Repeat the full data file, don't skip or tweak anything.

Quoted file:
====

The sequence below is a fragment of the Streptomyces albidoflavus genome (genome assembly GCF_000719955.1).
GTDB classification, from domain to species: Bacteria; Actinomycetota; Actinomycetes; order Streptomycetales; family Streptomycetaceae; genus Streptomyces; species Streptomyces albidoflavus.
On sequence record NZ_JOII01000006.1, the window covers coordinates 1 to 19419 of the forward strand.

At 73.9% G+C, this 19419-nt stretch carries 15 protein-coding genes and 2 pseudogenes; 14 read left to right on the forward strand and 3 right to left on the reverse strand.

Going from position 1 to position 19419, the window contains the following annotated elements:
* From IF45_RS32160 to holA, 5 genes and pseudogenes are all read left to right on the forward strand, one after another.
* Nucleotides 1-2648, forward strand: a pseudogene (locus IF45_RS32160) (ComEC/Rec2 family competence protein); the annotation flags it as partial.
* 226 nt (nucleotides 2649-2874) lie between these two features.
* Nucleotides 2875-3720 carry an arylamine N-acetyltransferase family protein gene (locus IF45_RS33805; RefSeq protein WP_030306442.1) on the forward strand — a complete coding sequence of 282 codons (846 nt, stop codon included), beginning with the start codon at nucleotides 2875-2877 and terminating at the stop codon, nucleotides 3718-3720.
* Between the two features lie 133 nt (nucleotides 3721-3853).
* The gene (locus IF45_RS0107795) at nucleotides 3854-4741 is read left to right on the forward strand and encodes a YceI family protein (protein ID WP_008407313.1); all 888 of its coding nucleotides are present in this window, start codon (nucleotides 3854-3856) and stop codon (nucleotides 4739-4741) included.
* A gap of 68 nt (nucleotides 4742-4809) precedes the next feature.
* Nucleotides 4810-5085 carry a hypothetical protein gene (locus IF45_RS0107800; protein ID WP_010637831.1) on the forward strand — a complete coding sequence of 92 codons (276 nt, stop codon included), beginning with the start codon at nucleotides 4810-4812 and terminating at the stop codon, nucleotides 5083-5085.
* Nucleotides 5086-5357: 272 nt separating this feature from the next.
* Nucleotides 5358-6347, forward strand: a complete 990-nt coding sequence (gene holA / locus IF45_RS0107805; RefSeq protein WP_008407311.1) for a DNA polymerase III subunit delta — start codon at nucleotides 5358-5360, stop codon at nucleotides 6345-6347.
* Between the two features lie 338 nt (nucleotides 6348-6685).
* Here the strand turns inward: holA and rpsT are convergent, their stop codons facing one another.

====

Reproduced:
The sequence below is a fragment of the Streptomyces albidoflavus genome (genome assembly GCF_000719955.1).
GTDB classification, from domain to species: Bacteria; Actinomycetota; Actinomycetes; order Streptomycetales; family Streptomycetaceae; genus Streptomyces; species Streptomyces albidoflavus.
On sequence record NZ_JOII01000006.1, the window covers coordinates 1 to 19419 of the forward strand.

At 73.9% G+C, this 19419-nt stretch carries 15 protein-coding genes and 2 pseudogenes; 14 read left to right on the forward strand and 3 right to left on the reverse strand.

Going from position 1 to position 19419, the window contains the following annotated elements:
* From IF45_RS32160 to holA, 5 genes and pseudogenes are all read left to right on the forward strand, one after another.
* Nucleotides 1-2648, forward strand: a pseudogene (locus IF45_RS32160) (ComEC/Rec2 family competence protein); the annotation flags it as partial.
* 226 nt (nucleotides 2649-2874) lie between these two features.
* Nucleotides 2875-3720 carry an arylamine N-acetyltransferase family protein gene (locus IF45_RS33805; RefSeq protein WP_030306442.1) on the forward strand — a complete coding sequence of 282 codons (846 nt, stop codon included), beginning with the start codon at nucleotides 2875-2877 and terminating at the stop codon, nucleotides 3718-3720.
* Between the two features lie 133 nt (nucleotides 3721-3853).
* The gene (locus IF45_RS0107795) at nucleotides 3854-4741 is read left to right on the forward strand and encodes a YceI family protein (protein ID WP_008407313.1); all 888 of its coding nucleotides are present in this window, start codon (nucleotides 3854-3856) and stop codon (nucleotides 4739-4741) included.
* A gap of 68 nt (nucleotides 4742-4809) precedes the next feature.
* Nucleotides 4810-5085 carry a hypothetical protein gene (locus IF45_RS0107800; protein ID WP_010637831.1) on the forward strand — a complete coding sequence of 92 codons (276 nt, stop codon included), beginning with the start codon at nucleotides 4810-4812 and terminating at the stop codon, nucleotides 5083-5085.
* Nucleotides 5086-5357: 272 nt separating this feature from the next.
* Nucleotides 5358-6347, forward strand: a complete 990-nt coding sequence (gene holA / locus IF45_RS0107805; RefSeq protein WP_008407311.1) for a DNA polymerase III subunit delta — start codon at nucleotides 5358-5360, stop codon at nucleotides 6345-6347.
* Between the two features lie 338 nt (nucleotides 6348-6685).
* Here the strand turns inward: holA and rpsT are convergent, their stop codons facing one another.